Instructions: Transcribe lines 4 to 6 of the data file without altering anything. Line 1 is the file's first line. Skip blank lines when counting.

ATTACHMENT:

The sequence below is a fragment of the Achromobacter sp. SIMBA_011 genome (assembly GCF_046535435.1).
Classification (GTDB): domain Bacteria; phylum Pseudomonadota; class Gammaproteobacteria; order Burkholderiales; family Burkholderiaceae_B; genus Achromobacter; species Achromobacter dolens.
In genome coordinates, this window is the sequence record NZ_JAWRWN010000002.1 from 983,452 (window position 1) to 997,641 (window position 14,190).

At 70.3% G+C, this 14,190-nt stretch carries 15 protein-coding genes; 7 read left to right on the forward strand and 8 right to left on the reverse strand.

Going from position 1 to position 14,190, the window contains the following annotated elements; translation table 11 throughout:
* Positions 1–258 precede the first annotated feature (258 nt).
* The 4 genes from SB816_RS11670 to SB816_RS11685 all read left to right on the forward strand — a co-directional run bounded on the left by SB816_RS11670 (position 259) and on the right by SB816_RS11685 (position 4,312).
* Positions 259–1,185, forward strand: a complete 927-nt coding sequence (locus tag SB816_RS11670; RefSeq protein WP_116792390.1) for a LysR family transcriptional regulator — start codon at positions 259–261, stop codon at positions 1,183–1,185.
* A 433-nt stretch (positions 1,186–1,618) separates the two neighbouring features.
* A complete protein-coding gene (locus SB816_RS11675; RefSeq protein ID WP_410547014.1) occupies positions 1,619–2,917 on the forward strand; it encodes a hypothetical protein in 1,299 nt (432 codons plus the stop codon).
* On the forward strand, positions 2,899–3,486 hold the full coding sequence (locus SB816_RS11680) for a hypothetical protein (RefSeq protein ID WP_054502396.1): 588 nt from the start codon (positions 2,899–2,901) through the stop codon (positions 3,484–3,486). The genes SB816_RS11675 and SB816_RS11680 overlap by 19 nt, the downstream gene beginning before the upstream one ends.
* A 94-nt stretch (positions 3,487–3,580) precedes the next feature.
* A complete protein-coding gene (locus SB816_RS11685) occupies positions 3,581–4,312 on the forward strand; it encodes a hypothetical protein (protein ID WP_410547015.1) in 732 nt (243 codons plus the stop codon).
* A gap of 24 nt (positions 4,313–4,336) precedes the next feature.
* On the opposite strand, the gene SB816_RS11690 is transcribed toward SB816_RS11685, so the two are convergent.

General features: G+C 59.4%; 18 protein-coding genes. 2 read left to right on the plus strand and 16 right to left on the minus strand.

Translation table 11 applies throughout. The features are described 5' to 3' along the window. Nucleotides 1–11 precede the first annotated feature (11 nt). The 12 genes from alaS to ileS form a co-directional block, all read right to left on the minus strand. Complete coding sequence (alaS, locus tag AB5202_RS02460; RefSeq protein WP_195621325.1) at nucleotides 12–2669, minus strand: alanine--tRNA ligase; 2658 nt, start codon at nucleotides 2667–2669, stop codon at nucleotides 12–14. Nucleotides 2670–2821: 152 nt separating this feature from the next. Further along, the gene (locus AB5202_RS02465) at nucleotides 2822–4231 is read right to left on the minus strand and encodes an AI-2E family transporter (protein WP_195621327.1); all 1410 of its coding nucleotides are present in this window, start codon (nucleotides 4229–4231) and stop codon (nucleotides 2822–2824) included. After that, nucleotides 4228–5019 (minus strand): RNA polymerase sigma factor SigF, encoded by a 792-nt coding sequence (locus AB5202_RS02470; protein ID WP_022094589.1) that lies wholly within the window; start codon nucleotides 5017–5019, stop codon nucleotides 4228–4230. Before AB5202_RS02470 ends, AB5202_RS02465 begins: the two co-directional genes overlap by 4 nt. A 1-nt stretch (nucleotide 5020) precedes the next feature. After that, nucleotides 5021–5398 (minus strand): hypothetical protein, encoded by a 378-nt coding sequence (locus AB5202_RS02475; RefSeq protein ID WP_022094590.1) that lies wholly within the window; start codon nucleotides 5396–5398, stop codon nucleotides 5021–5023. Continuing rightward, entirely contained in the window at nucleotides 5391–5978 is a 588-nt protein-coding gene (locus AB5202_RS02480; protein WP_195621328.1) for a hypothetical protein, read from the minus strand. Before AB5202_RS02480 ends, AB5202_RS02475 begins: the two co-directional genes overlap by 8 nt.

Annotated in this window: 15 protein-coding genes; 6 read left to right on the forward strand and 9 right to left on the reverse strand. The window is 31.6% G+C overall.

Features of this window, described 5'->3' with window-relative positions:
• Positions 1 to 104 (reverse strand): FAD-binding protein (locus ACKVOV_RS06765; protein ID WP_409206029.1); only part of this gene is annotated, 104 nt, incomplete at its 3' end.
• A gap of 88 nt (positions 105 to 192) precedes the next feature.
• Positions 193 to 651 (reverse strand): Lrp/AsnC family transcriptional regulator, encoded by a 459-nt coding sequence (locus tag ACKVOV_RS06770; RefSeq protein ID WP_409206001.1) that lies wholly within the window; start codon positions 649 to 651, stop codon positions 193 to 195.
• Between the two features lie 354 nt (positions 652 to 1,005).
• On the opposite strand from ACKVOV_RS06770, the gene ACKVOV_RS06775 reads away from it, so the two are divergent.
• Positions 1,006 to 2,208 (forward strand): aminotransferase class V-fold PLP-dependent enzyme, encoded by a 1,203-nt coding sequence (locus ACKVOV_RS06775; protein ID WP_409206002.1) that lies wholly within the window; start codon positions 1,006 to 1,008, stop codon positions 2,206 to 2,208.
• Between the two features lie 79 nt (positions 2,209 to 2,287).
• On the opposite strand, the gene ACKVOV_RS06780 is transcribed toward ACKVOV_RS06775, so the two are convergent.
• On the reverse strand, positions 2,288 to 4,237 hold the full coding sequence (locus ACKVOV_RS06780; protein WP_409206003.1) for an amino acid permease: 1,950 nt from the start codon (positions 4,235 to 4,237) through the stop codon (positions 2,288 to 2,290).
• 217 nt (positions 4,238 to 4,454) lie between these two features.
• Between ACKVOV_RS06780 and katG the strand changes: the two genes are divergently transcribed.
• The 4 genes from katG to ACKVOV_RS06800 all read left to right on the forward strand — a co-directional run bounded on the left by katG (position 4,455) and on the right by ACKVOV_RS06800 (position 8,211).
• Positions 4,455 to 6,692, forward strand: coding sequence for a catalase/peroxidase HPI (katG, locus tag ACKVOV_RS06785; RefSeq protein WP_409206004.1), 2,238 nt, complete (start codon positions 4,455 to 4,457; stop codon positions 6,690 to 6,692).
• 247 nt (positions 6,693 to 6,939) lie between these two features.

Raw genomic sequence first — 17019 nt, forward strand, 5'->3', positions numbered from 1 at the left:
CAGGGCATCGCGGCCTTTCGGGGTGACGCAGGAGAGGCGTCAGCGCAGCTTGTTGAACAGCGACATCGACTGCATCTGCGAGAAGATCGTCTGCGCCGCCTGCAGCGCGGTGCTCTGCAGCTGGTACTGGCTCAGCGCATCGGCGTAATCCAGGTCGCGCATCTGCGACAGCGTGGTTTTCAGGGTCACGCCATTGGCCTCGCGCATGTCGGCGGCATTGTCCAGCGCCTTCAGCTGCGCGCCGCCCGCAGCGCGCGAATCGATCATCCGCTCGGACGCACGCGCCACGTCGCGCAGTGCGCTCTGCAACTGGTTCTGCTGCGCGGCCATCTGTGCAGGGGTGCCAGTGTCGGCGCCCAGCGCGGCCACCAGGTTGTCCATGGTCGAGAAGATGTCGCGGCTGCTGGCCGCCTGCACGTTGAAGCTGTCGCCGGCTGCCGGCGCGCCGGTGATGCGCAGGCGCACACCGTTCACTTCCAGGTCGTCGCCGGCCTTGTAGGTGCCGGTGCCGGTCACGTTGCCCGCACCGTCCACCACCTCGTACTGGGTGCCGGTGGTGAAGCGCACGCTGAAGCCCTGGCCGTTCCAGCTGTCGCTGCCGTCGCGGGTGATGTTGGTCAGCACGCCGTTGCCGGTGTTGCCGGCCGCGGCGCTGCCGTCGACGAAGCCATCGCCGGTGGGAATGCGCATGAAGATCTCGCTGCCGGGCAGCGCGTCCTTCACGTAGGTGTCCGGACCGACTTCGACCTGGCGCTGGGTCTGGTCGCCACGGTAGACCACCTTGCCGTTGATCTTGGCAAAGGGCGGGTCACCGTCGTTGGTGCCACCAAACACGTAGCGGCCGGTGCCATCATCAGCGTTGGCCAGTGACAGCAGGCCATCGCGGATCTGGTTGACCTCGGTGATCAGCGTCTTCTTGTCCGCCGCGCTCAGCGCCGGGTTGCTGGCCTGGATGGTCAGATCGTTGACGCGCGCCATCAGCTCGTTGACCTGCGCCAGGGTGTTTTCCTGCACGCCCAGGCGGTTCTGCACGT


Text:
At 70.3% G+C, this 14,190-nt stretch carries 15 protein-coding genes; 7 read left to right on the forward strand and 8 right to left on the reverse strand.

Going from position 1 to position 14,190, the window contains the following annotated elements; translation table 11 throughout:
* Positions 1–258 precede the first annotated feature (258 nt).